How Left 4 Dead 2 Finally Won Me Over

I was one of those Left 4 Dead 2 “haters.”  No, I didn’t sign a petition, post on message boards, or promise to boycott the game.  I decided that I’d try it, but I wouldn’t spend full price on the game, as the preview coverage – aided by community criticism – led me to believe the game was more of an expansion pack than a full sequel.  Let me state that I was a huge fan of the first Left 4 Dead on PC, and logged over 150 hours on multiplayer.  I’m also a giant Valve Software fanboy who usually plays every game the Washington-based company publishes, but some inner voice kept urging me to skip Left 4 Dead 2.

Fortunately, my little brother’s friend brought his copy of the game over for Xbox 360, and we delved into the first story campaign.  It took a mere ten minutes to be reminded how great the first Left 4 Dead game was.  After twenty minutes I put the controller down and drove to Electronics Boutique to buy the game.

Double-Take

I played the first Left 4 Dead on PC and it looked fantastic.  Let it be known that the sequel on Xbox 360 doesn’t look nearly as good as the first one did on my PC.  The Source Engine is finally starting to show its age, and to some 360 gamers this will be a fatal flaw.  Despite the graphics not making the greatest first impression, the game functions perfectly on a mechanical level.  Valve and Turtle Rock also manage to keep the core gameplay elements the same, while improving on almost every other aspect of the first game.  New weapons, more options, wider branching paths, and additional enemy types all add new dynamics to the relentlessly paced campaigns in Left 4 Dead 2.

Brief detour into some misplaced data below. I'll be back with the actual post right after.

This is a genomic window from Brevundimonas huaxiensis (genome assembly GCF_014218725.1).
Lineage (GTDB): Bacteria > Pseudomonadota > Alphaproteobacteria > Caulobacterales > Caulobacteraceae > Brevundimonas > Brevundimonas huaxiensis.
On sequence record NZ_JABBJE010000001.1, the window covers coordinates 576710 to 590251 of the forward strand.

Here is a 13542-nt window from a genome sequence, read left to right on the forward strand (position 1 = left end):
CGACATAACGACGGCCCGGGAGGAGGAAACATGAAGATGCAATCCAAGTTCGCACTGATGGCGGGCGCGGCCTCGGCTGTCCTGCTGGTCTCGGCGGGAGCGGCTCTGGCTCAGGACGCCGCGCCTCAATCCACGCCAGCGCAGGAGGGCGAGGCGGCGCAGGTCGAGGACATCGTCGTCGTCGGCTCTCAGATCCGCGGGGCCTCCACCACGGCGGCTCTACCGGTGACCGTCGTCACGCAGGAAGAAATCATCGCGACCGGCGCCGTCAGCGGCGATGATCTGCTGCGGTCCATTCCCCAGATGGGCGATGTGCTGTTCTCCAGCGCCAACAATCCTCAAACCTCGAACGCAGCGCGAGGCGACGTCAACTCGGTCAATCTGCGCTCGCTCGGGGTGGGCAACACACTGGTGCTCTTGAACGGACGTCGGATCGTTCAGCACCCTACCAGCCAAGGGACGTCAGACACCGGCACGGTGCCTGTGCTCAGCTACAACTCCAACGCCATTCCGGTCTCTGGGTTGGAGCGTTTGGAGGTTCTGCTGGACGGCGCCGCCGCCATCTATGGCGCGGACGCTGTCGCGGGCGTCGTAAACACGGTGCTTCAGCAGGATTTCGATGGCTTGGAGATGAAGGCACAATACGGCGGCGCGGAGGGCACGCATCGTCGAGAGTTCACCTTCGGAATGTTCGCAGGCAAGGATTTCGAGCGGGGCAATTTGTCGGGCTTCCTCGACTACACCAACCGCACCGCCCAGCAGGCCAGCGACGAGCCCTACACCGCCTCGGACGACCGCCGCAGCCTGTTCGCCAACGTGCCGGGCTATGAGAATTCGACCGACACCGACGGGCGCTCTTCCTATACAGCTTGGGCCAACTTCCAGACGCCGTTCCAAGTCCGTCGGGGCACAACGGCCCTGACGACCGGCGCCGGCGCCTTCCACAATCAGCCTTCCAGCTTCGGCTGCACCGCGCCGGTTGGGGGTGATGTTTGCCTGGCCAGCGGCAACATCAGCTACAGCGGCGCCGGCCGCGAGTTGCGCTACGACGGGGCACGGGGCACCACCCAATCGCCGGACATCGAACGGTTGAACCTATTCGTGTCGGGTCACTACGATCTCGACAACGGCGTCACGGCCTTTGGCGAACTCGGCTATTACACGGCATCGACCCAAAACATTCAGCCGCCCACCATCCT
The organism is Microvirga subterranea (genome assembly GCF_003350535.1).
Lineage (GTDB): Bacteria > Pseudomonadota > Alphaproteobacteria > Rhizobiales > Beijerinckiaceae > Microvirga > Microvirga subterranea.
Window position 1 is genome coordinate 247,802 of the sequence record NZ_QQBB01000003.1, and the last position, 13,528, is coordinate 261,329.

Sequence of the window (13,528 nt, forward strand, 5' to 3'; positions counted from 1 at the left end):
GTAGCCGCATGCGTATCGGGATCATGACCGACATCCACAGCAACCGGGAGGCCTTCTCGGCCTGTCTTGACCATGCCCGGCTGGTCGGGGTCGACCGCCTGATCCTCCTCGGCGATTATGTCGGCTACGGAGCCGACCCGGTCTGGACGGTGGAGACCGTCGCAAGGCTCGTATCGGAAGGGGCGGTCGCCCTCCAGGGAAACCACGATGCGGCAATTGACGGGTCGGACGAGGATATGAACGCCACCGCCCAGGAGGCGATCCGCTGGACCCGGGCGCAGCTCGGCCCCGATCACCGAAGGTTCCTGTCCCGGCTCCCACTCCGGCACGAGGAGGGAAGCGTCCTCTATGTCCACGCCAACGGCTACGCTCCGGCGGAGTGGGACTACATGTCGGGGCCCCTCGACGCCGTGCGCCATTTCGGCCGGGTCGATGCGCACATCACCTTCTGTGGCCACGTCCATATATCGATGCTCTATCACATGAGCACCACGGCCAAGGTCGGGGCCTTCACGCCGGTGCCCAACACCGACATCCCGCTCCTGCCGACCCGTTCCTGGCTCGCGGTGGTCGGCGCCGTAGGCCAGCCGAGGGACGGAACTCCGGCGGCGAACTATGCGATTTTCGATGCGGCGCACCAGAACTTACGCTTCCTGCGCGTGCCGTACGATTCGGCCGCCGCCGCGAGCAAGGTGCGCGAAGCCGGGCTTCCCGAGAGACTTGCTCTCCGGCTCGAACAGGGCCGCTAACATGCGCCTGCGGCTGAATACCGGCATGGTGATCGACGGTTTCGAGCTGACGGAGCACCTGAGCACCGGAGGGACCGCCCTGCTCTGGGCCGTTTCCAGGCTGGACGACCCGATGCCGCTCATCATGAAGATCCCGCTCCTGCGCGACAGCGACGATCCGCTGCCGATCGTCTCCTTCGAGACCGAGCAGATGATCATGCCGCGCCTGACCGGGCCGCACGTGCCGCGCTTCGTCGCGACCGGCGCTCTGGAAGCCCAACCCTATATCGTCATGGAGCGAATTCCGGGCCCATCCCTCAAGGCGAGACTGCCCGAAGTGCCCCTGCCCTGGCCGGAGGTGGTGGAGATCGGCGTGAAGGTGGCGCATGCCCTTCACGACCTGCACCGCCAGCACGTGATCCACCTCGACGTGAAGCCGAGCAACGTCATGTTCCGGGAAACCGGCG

When I sat down and tried to figure out what it was that made Left 4 Dead 2 different than other games, I factored out all of the minor improvements to the mechanics.  The improvements help justify the price tag, but Left 4 Dead 2 (just like its predecessor) is about the cooperative experience.  It really does feel like your team mates are counting on you with life and death at stake.  It’s more intense than any other cooperative gaming experience I’ve had up to this point, and that intensity almost makes you forget you are playing a video game.

Left 4 Dead 2 = Portal 2?

It is important to remain skeptical of quick sequels (think of Tony Hawk), but sometimes studios do rush out a follow-up that’s worthy of your money.  If you are like I was and still haven’t given L4D2 a chance, compare the L4D sequel with the Portal sequel.

Portal 2 came out 4 years after the first game (compared to the one-year difference with L4D).  One could make a somewhat objective argument (although I won’t do it here) that L4D2 introduced as many new mechanics as Portal 2.  I also found Portal 2’s story to be weaker than the first game, whereas L4D2’s stories were much better than in the first game.  Don’t get me wrong, at this point Portal 2 is my game of the year 2011, but the argument could be effectively made.

Left 4 Dead 2 has officially won me over, and I haven’t even jumped into the online features yet, which I’m sure will only heighten my respect for Valve.  If you skipped over this game when it was released in 2009, but were a fan of the first Left 4 Dead, I strongly suggest picking it up ($20 at EB/Gamestop) and giving it a second chance.  It’s definitely proven to me that my skepticism was unfounded and that Valve will continue to put out only high-quality titles.

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Posted on May 27, 2011, in Editorial and tagged , , , , , , , . Bookmark the permalink. Leave a comment.

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